Health fads in adult education: Should we be concerned?

Postsecondary institutions in Canada pride themselves on being able to offer advanced courses and information to the public. Presumably, this material is more sophisticated than that taught in grade school. And it is assumed that the information offered has a bearing on reality and is supported by the best evidence available. We do not, for example, expect to enroll in a college math course and be taught that a triangle has four sides, nor would we anticipate that a college biology course would tell students that the human heart has three chambers.

Such an assumption of quality assurance seemed justified for most of the last century. But postsecondary institutions have other concerns as well. Many wish to appear relevant to the surrounding communities. Others may be mindful of a need to increase revenue—possibly by offering courses that may be outside normal standards of academic rigor. The wish to answer a perceived public desire also plays a role.

A few years ago members of our committee visited a college in the Lower Mainland to discuss the merits of their plan to offer a degree program in a field lacking scientific justification. When one member suggested that the physicists at that institution might object if astrology courses were offered, a senior administrator interjected, “Excuse me, but if we became aware that there was an interest in that topic, we would seriously consider offering courses in it.”

Whether in response to current fads, the need for more tuition funds, or some other motivation, many institutions entrusted with adult learning seem to be offering an increasing number of health courses that fly in the face of well-established knowledge.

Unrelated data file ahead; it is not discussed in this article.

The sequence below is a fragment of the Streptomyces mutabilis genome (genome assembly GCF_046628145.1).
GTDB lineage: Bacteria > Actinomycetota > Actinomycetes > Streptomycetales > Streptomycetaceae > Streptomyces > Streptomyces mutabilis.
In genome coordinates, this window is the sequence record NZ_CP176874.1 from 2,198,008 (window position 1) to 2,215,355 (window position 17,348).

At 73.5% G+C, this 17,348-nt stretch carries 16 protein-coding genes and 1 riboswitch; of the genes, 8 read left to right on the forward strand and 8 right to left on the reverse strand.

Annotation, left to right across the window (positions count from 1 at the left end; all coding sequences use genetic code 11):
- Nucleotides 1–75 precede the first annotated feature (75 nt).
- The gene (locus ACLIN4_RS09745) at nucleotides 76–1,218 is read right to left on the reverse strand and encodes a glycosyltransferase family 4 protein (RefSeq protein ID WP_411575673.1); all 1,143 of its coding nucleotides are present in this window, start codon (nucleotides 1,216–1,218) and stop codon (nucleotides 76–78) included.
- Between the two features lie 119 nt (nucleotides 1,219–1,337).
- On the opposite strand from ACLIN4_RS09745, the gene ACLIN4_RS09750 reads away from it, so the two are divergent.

At another BC college students can earn credit for a course in Therapeutic Touch (TT). The calendar explains that this is “a gentle holistic practice that balances energy fields around the body to facilitate the healing process.” In another course, students are taught that people with ADHD—particularly children—can be helped with homeopathy, which will address their “disruptions in life-force energy.” Other programs claim to advance the understanding of human health through the use of flower remedies, reflexology, and the healing power of crystal bowls.

This is not a trend isolated to Vancouver or to British Columbia. There is a concern continent-wide that health education, particularly outside university settings, is becoming increasingly divorced from scientific knowledge. One of the key features of the Flexner Report of 1910 was the recommendation that medical education be tied to institutions engaged in basic science research so that new discoveries could be translated into better health care. This message—responsible for much of what we now take for granted in our health care—seems to be disappearing from the calendars of many adult learning and postsecondary institutions.

While such a process may generate revenue or appear to be responsive to the community, it may be a Faustian bargain in that the long-term consequences of mis-educating the public about human health will almost certainly make it more difficult for people to make rational health decisions when they’re needed, let alone communicate with their physicians.

Parents would be upset if their children were being misinformed in school, and the same standard should apply to schools that teach adults.

—Lloyd Oppel, MD
Chair, Allied Health and Alternative Therapies Committee

Lloyd Oppel, MD, MHSc, FCFP(Em). Health fads in adult education: Should we be concerned?. BCMJ, Vol. 47, No. 4, May, 2005, Page(s) 197 - COHP.



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